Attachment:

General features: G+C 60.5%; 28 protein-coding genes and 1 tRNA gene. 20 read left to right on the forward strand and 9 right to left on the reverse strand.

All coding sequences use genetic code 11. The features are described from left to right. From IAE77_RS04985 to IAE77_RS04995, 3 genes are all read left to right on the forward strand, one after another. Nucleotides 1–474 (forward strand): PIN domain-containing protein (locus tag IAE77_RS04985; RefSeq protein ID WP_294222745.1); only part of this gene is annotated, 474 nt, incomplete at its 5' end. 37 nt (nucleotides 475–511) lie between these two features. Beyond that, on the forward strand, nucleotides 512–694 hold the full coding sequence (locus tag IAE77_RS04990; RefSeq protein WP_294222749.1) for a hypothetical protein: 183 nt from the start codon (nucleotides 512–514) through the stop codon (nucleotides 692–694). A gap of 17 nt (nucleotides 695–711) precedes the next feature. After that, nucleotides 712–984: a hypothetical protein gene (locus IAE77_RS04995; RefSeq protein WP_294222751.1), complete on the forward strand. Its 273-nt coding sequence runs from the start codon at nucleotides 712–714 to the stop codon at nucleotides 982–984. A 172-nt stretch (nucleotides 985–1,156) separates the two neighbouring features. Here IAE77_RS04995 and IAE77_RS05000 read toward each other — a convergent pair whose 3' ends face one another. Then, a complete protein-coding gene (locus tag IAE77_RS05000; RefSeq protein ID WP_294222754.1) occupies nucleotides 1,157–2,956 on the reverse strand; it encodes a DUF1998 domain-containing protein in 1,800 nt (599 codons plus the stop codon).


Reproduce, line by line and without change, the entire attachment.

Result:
General features: G+C 60.5%; 28 protein-coding genes and 1 tRNA gene. 20 read left to right on the forward strand and 9 right to left on the reverse strand.

All coding sequences use genetic code 11. The features are described from left to right. From IAE77_RS04985 to IAE77_RS04995, 3 genes are all read left to right on the forward strand, one after another. Nucleotides 1–474 (forward strand): PIN domain-containing protein (locus tag IAE77_RS04985; RefSeq protein ID WP_294222745.1); only part of this gene is annotated, 474 nt, incomplete at its 5' end. 37 nt (nucleotides 475–511) lie between these two features. Beyond that, on the forward strand, nucleotides 512–694 hold the full coding sequence (locus tag IAE77_RS04990; RefSeq protein WP_294222749.1) for a hypothetical protein: 183 nt from the start codon (nucleotides 512–514) through the stop codon (nucleotides 692–694). A gap of 17 nt (nucleotides 695–711) precedes the next feature. After that, nucleotides 712–984: a hypothetical protein gene (locus IAE77_RS04995; RefSeq protein WP_294222751.1), complete on the forward strand. Its 273-nt coding sequence runs from the start codon at nucleotides 712–714 to the stop codon at nucleotides 982–984. A 172-nt stretch (nucleotides 985–1,156) separates the two neighbouring features. Here IAE77_RS04995 and IAE77_RS05000 read toward each other — a convergent pair whose 3' ends face one another. Then, a complete protein-coding gene (locus tag IAE77_RS05000; RefSeq protein ID WP_294222754.1) occupies nucleotides 1,157–2,956 on the reverse strand; it encodes a DUF1998 domain-containing protein in 1,800 nt (599 codons plus the stop codon).